MEXICO CITY — Mexico’s government on Sunday called China’s treatment of its citizens unacceptable and said it would not participate in a Shanghai trade fair in a dispute over anti-swine flu measures adopted by the Asian giant.
Already angered by China’s quarantining of dozens of Mexican travelers, flight cancelations and a ban on its pork imports, Mexican officials said China had withdrawn Mexico’s “guest of honor” status at the May 19-21 food fair.
It was part of a wider series of snubs by many nations that has left Mexico — once the epicenter of the swine flu epidemic, but now surpassed in total cases by the United States — feeling unfairly singled out.
“The recently adopted measures by fair organizers and the Chinese government are unacceptable,” said a statement from ProMexico, the government’s agency that promotes foreign trade. Thirty Mexican companies had planned to participate.
Mexico reported Sunday that 13 Mexicans remained in quarantine in China and one in Singapore. Last week Mexico chartered a flight to bring home dozens of its citizens from China, but it was unclear if the Mexicans mentioned Sunday had been placed under restrictions since the flight.
The Mexican protests came as China confirmed its first case of swine flu on the mainland.
An official with the Chinese Center for Disease Control and Prevention said the 30-year-old patient is in stable condition. The official, who spoke on condition of anonymity citing standard practice, says 130 other people from the patient’s flight have been quarantined. The patient, surnamed Bao, was studying at the University of Missouri.
China has been accused in the past of not acting quickly enough to combat the spread of diseases, especially the 2003 global outbreak of SARS. Chastened by that experience and subsequent threats from avian flu, the government this time acted quickly and strongly in trying to block an outbreak, but some of its measures have been criticized as excessive.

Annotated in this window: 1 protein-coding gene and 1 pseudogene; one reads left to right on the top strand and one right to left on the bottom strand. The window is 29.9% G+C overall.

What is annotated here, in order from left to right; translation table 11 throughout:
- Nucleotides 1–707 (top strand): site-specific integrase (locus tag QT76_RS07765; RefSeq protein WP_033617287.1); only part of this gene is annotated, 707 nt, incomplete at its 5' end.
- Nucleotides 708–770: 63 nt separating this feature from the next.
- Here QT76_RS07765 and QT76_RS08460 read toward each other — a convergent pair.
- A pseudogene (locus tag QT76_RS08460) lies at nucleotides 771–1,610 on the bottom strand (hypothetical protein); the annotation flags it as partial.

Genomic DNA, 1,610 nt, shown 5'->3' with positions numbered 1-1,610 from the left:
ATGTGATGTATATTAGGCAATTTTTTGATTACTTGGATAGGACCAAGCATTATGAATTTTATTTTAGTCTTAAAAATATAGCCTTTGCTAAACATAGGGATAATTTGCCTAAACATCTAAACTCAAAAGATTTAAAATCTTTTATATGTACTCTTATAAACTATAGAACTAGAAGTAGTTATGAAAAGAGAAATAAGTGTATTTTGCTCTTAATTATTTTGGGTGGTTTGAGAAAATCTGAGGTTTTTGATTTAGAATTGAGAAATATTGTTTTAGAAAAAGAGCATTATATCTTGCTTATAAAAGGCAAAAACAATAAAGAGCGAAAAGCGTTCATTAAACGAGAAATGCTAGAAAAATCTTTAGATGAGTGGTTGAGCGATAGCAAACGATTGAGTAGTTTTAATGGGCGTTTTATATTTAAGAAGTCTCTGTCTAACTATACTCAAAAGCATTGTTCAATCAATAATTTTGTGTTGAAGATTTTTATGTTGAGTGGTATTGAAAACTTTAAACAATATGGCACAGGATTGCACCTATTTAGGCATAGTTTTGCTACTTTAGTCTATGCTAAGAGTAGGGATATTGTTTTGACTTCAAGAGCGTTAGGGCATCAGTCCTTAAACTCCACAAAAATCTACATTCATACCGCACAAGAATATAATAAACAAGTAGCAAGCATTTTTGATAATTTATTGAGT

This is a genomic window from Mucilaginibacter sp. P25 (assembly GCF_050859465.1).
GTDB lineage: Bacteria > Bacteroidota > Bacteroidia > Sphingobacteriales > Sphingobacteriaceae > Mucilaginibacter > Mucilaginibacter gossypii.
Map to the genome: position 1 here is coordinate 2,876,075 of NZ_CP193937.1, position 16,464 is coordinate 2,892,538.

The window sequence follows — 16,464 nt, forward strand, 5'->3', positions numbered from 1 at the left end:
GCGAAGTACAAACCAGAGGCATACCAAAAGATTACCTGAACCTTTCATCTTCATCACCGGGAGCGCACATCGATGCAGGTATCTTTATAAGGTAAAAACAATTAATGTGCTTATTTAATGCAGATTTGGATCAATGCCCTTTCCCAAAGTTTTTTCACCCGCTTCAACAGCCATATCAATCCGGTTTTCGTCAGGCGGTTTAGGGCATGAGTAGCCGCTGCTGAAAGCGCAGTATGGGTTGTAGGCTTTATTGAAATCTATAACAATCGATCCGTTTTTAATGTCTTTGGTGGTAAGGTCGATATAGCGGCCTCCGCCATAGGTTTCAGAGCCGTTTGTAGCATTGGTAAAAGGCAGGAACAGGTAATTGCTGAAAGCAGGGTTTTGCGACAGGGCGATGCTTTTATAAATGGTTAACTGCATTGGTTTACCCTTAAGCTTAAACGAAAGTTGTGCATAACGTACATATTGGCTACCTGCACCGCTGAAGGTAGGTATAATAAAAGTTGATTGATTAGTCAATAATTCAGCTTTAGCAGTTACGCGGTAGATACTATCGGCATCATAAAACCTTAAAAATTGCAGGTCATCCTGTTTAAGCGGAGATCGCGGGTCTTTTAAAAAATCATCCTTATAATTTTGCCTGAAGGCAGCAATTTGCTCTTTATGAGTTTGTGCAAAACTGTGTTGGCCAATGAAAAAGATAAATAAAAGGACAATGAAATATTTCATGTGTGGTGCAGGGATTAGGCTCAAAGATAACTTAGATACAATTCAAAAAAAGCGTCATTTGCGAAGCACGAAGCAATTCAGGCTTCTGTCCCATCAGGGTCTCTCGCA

China defended the steps as necessary to keep swine flu out of the world’s most populous nation. Mexican officials protested that their citizens were singled out based solely on their nationality, noting dozens were quarantined when they arrived whether or not they had been in contact with sick people or even if they had not been in their homeland during the flu outbreak.
Meanwhile, the number of swine flu-related deaths outside Mexico inched up to five with the United States reporting its third fatality and Costa Rica its first, both involving men who also had underlying illnesses.
The number of confirmed cases of the infection in the United States has risen to 2,532 in 44 states, the Centers for Disease Control and Prevention reported Sunday.
The U.S. man was not further identified. He began showing symptoms on April 30, and was treated with anti-viral medication. Dr. Gary Goldbaum, Snohomish Health District medical director, said medical officials hadn’t been able to isolate any “risk factors” for the man to identify where he might have been exposed.SWINE FLU DEVELOPMENTS
Key developments on swine flu outbreaks, according to the U.S. Centers for Disease Control and Prevention, the World Health Organization and government officials:
Deaths: Global total of 53: 48 in Mexico; three in the United States; one in Canada and one in Costa Rica. One of those who died in the United States was a toddler from Mexico. Officials said the Canadian, U.S. and Costa Rican victims also had other underlying medical conditions.
Confirmed cases, according to WHO and CDC: More than 4,500 in 29 countries, including at least 1,626 in Mexico, at least 2,532 in the United States and 286 in Canada.
Third U.S. death was a man in his 30s in Washington state, where health officials said he had underlying heart conditions.
Japan reported its first four cases: a teacher and three students who had been on a high school trip to Canada. China confirmed its first case on the mainland. Australia reported its first confirmed case Saturday.
WHO says up to 2 billion people could be infected by swine flu if outbreak turns into pandemic over months or years. But WHO flu chief Keiji Fukuda says it’s too early to tell how widespread or severe the outbreak will become.
CDC says only about 10 percent of Americans with swine flu are believed to have gotten it during trips to Mexico.
THE ASSOCIATED PRESS